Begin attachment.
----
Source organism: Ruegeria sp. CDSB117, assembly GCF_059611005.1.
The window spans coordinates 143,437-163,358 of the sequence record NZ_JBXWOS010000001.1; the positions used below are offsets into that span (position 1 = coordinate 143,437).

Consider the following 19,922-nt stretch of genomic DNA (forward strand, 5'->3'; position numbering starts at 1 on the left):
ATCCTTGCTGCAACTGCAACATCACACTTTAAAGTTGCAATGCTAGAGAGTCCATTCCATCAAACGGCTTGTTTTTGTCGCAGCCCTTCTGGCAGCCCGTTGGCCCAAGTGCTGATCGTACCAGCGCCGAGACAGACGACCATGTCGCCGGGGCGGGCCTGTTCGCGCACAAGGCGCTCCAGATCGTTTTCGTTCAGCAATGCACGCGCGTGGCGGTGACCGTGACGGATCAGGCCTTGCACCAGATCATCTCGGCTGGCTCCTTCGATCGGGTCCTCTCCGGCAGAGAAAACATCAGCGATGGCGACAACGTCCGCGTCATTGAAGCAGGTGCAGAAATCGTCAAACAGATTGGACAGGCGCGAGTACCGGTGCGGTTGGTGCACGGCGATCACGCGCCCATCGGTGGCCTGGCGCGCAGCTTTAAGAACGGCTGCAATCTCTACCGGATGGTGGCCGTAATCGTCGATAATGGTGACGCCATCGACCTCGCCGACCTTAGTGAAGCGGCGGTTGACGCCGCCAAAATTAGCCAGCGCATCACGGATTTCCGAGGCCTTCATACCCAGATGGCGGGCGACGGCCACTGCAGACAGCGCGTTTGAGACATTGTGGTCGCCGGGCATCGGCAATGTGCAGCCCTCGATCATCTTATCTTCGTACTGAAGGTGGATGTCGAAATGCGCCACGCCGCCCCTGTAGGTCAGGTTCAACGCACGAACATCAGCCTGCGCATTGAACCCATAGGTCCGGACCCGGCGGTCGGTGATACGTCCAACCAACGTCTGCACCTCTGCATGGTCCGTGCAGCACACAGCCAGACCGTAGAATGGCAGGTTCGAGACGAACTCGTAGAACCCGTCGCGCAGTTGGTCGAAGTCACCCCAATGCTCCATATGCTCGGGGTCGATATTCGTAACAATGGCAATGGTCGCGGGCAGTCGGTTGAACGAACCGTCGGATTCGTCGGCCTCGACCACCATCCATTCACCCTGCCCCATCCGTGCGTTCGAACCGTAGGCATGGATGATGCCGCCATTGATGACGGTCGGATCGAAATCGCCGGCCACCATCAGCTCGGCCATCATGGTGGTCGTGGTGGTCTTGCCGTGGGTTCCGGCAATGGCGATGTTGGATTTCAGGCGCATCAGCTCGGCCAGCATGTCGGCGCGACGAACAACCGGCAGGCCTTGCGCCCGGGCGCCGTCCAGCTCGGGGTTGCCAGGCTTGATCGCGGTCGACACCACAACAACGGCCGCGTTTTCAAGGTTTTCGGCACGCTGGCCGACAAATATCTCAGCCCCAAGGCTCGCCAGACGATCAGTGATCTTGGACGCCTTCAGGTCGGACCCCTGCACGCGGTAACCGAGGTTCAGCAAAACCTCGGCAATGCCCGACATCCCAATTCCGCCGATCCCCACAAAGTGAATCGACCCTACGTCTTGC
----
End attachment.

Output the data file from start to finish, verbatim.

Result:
Source organism: Ruegeria sp. CDSB117, assembly GCF_059611005.1.
The window spans coordinates 143,437-163,358 of the sequence record NZ_JBXWOS010000001.1; the positions used below are offsets into that span (position 1 = coordinate 143,437).

Consider the following 19,922-nt stretch of genomic DNA (forward strand, 5'->3'; position numbering starts at 1 on the left):
ATCCTTGCTGCAACTGCAACATCACACTTTAAAGTTGCAATGCTAGAGAGTCCATTCCATCAAACGGCTTGTTTTTGTCGCAGCCCTTCTGGCAGCCCGTTGGCCCAAGTGCTGATCGTACCAGCGCCGAGACAGACGACCATGTCGCCGGGGCGGGCCTGTTCGCGCACAAGGCGCTCCAGATCGTTTTCGTTCAGCAATGCACGCGCGTGGCGGTGACCGTGACGGATCAGGCCTTGCACCAGATCATCTCGGCTGGCTCCTTCGATCGGGTCCTCTCCGGCAGAGAAAACATCAGCGATGGCGACAACGTCCGCGTCATTGAAGCAGGTGCAGAAATCGTCAAACAGATTGGACAGGCGCGAGTACCGGTGCGGTTGGTGCACGGCGATCACGCGCCCATCGGTGGCCTGGCGCGCAGCTTTAAGAACGGCTGCAATCTCTACCGGATGGTGGCCGTAATCGTCGATAATGGTGACGCCATCGACCTCGCCGACCTTAGTGAAGCGGCGGTTGACGCCGCCAAAATTAGCCAGCGCATCACGGATTTCCGAGGCCTTCATACCCAGATGGCGGGCGACGGCCACTGCAGACAGCGCGTTTGAGACATTGTGGTCGCCGGGCATCGGCAATGTGCAGCCCTCGATCATCTTATCTTCGTACTGAAGGTGGATGTCGAAATGCGCCACGCCGCCCCTGTAGGTCAGGTTCAACGCACGAACATCAGCCTGCGCATTGAACCCATAGGTCCGGACCCGGCGGTCGGTGATACGTCCAACCAACGTCTGCACCTCTGCATGGTCCGTGCAGCACACAGCCAGACCGTAGAATGGCAGGTTCGAGACGAACTCGTAGAACCCGTCGCGCAGTTGGTCGAAGTCACCCCAATGCTCCATATGCTCGGGGTCGATATTCGTAACAATGGCAATGGTCGCGGGCAGTCGGTTGAACGAACCGTCGGATTCGTCGGCCTCGACCACCATCCATTCACCCTGCCCCATCCGTGCGTTCGAACCGTAGGCATGGATGATGCCGCCATTGATGACGGTCGGATCGAAATCGCCGGCCACCATCAGCTCGGCCATCATGGTGGTCGTGGTGGTCTTGCCGTGGGTTCCGGCAATGGCGATGTTGGATTTCAGGCGCATCAGCTCGGCCAGCATGTCGGCGCGACGAACAACCGGCAGGCCTTGCGCCCGGGCGCCGTCCAGCTCGGGGTTGCCAGGCTTGATCGCGGTCGACACCACAACAACGGCCGCGTTTTCAAGGTTTTCGGCACGCTGGCCGACAAATATCTCAGCCCCAAGGCTCGCCAGACGATCAGTGATCTTGGACGCCTTCAGGTCGGACCCCTGCACGCGGTAACCGAGGTTCAGCAAAACCTCGGCAATGCCCGACATCCCAATTCCGCCGATCCCCACAAAGTGAATCGACCCTACGTCTTGC